Khaled TAKRETI, Joujoux, Hiboux, Cailloux, 2007-2008. Mixed media on strong paper, 130 x 320 cm.
Khaled Takreti is Syrian, born in 1964 in Beirut. He left to study architecture and design as well as engraving at the University of Damascus, before devoting himself to painting, which became a passion and a therapy from the 1990s. After travelling to Egypt and USA, he moved to Paris in the early 2000s.
“ These different places of residence have contributed to forging his questioning of the notions of identity and origin, which focuses less on geographical or cultural aspects than on his family roots. This no doubt explains the recurring presence in his work of family portraits, in particular of his mother. Each painting then becomes the page of a diary. However, far from retreating into a personal drama, Khaled Takreti opens up, over the years, to a more universal perspective, to which the internal Syrian and Lebanese conflicts - both political and societal - are no strangers.
His pictorial language, very close to Pop art, allows him to approach the failings of the world around him (for example the excesses linked to the consumer society, the restrictions of freedom) with a sarcastic humor tinged with self-derision, when he includes his own image in his composition. This humor, however, rests on an obvious basis of seriousness; it seems to correspond to the brilliant definition given by Chris Marker “the politeness of despair” and always translates a second degree.
His paintings are exhibited on the international scene and are kept in private and public collections (Syrian National Museum in Damascus, Mathaf Arab Museum of Modern Art in Doha, Museum of the Institute of the Arab World in Paris, National Museum of Immigration History in Paris.). (Thierry Savatier)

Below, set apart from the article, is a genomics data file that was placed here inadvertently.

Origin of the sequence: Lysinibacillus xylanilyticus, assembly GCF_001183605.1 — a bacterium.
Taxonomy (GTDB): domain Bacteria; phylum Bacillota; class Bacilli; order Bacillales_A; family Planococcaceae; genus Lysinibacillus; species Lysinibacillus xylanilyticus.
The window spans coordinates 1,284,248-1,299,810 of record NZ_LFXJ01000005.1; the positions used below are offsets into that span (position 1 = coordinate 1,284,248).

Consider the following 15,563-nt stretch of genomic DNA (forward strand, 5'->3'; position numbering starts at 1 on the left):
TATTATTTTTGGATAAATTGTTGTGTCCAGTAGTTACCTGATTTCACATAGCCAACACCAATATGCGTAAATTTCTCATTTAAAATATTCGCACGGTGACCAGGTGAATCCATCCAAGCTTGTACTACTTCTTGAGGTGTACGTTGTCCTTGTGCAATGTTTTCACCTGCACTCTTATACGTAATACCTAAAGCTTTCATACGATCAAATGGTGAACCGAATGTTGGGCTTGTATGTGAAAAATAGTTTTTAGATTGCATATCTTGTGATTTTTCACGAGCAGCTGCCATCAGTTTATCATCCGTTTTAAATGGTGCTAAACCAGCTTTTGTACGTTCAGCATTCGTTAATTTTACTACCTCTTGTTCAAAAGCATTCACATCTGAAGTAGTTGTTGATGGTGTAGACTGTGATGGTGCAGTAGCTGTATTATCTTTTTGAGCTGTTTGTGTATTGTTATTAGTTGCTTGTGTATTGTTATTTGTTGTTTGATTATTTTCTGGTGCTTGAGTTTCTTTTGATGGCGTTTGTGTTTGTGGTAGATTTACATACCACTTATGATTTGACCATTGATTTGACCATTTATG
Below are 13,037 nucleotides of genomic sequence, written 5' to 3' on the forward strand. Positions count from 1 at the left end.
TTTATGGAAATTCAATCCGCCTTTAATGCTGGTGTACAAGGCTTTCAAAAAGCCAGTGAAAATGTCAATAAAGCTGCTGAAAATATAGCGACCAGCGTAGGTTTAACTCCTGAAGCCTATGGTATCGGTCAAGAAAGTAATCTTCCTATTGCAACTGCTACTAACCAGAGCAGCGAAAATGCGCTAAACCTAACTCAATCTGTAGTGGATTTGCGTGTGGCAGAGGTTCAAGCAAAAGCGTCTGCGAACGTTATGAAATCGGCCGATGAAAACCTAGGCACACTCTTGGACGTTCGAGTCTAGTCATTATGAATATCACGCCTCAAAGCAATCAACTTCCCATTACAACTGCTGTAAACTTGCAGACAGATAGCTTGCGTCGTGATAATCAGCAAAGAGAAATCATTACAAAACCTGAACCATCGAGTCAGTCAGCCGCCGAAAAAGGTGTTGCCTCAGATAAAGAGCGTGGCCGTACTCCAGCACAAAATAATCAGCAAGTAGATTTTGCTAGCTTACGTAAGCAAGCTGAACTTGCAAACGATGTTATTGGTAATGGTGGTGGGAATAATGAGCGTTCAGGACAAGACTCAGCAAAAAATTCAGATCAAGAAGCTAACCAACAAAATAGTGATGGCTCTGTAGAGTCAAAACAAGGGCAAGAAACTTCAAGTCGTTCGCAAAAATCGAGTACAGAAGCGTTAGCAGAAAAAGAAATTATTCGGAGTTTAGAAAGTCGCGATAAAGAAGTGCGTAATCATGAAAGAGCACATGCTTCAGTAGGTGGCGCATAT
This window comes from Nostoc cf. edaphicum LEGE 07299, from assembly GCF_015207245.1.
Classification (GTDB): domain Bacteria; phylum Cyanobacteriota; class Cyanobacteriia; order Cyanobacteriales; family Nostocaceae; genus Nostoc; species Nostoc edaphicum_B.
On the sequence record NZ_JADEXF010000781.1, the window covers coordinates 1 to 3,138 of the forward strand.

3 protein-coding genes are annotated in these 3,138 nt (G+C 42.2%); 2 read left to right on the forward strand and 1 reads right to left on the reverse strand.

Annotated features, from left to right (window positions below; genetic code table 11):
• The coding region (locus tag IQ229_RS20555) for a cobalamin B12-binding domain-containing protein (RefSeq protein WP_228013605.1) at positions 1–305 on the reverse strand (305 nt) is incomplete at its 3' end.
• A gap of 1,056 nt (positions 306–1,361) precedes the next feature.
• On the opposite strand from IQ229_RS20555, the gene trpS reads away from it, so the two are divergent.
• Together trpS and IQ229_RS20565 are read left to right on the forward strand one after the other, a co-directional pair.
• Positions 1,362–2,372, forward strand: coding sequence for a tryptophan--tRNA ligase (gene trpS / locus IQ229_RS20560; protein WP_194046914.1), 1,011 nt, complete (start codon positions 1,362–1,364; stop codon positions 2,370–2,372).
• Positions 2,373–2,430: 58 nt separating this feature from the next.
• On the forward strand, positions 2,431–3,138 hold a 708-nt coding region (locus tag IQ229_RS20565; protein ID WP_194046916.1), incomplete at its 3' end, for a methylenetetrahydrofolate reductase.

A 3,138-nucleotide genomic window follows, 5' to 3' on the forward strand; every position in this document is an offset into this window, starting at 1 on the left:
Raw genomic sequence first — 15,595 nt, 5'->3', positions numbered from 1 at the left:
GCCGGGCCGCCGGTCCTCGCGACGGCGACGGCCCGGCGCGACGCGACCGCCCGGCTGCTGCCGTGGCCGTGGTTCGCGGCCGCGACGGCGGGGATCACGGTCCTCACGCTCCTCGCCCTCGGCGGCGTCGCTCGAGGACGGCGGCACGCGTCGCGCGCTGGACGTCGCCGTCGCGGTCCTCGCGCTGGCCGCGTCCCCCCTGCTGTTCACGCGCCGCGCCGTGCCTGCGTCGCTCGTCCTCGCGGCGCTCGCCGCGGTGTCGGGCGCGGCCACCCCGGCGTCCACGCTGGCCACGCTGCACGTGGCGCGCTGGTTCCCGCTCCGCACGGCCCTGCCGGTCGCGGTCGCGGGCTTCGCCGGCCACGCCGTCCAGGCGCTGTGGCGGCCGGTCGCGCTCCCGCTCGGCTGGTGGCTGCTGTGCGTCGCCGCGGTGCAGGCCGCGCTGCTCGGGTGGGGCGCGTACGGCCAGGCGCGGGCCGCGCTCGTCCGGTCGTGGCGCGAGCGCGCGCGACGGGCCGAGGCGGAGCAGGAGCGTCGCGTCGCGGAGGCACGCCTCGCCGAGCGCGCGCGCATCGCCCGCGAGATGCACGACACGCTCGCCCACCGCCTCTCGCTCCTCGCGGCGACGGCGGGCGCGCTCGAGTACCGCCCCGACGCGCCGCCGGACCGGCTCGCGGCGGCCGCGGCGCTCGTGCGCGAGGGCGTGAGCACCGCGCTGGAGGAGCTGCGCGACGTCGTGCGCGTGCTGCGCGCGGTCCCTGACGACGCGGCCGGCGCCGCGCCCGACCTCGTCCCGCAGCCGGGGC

Joujoux, Hiboux, Cailloux was produced in 2007. Khaled Takreti has just moved to Paris, after following his partner. Nine months of isolation and confinement in their apartment followed. Khaled Takreti needs time; he enters into a creative introspection from which will be born nine canvases, produced during these nine months cut off from the world. The same face is reproduced tirelessly, that of his companion who becomes a child, mother, father, friend. This creative confinement will give rise to a final monumental and masterful canvas, a real condensed version of this inner quest. Joujoux, Hiboux, Cailloux thus stages the same face, that of the loved one, the only one that Khaled sees and rediscovers day after day for nine months.
These colorful, picturesque and sometimes zany characters cannot hide the great melancholy that emanates from the looks and postures. The linear composition and the frontal discovery of the faces partition, enclose almost each character in his individuality. The meeting, the exchange between the protagonists is impossible, an allegory of both the closeness of life together and the distance, the loneliness of modern life that domesticity alone cannot solve. “The impassive faces don’t reveal anything about the traumas or what holds the relationships of all these characters together. The pretense of the clothes, made from collages, and the obliteration of the silhouettes, covered with a uniform color, break with any search for veracity and contribute to a certain form of visual indifference.” (Khaled Takreti)